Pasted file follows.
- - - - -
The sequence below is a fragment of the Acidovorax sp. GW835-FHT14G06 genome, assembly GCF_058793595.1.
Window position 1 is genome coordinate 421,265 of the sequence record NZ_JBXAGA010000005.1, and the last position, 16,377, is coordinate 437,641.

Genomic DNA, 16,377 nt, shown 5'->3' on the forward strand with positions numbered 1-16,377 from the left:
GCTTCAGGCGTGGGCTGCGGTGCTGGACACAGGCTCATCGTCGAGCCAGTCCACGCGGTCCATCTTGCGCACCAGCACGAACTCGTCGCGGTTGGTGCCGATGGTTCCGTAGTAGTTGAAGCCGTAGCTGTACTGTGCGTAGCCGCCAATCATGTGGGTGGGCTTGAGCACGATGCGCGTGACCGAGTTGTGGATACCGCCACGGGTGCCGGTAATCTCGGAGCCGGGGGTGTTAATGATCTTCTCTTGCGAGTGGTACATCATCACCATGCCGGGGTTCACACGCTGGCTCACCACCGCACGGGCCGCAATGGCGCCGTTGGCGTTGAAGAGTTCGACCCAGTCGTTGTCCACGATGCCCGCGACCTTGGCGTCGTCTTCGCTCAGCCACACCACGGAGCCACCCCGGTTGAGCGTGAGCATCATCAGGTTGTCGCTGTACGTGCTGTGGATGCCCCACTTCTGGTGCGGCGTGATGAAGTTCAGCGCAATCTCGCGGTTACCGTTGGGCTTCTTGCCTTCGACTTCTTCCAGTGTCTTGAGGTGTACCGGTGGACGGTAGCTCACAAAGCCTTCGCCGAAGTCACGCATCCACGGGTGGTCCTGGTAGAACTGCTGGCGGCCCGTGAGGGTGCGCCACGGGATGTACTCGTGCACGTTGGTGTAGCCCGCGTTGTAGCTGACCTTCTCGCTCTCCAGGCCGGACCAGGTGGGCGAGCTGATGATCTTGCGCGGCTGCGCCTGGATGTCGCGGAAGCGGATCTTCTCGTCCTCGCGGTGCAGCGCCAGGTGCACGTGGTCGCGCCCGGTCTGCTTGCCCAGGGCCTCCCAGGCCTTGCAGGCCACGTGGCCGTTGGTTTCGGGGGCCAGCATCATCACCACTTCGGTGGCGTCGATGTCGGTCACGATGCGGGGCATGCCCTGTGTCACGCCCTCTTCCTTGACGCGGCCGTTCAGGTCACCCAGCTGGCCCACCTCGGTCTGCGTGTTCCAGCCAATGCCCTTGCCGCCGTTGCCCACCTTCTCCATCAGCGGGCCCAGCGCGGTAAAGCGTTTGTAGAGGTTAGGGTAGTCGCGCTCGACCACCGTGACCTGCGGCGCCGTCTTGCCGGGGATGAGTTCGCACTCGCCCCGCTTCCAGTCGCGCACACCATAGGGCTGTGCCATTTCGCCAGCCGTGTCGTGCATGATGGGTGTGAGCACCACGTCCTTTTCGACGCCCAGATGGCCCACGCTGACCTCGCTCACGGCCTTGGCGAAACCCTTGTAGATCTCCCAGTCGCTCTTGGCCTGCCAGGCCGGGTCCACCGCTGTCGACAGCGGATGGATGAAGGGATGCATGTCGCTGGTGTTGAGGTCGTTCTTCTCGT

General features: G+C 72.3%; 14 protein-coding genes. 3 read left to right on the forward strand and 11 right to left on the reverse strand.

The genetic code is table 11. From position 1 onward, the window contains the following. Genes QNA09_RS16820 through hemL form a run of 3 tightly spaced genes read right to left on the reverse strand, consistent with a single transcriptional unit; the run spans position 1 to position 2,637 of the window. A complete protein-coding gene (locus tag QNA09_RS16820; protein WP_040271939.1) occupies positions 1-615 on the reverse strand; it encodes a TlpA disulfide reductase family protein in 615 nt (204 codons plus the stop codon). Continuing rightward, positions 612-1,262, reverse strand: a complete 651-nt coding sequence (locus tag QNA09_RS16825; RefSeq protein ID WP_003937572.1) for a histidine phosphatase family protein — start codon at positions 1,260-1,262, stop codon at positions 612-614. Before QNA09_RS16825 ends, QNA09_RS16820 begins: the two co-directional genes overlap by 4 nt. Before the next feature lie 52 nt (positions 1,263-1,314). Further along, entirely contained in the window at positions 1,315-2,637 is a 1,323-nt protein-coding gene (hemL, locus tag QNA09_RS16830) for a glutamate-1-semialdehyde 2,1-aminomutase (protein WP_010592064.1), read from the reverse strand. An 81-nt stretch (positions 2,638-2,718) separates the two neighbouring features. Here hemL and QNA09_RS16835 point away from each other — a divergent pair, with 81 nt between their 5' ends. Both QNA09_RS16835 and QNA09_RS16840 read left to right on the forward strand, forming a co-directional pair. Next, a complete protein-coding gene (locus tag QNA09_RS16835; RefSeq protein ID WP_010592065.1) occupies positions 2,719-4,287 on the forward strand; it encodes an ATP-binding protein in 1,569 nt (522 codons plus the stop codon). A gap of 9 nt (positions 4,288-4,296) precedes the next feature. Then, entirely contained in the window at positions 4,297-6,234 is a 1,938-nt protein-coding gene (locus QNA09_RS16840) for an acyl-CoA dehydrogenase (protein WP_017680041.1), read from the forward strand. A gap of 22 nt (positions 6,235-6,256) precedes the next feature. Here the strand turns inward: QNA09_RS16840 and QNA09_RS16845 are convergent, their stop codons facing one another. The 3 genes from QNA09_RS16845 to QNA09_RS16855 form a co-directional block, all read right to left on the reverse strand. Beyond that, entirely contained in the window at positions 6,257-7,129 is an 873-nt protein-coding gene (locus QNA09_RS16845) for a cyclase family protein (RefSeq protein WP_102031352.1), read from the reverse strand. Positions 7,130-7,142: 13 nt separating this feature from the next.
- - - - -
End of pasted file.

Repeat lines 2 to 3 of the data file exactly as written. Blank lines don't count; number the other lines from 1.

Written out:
Window position 1 is genome coordinate 421,265 of the sequence record NZ_JBXAGA010000005.1, and the last position, 16,377, is coordinate 437,641.

Genomic DNA, 16,377 nt, shown 5'->3' on the forward strand with positions numbered 1-16,377 from the left: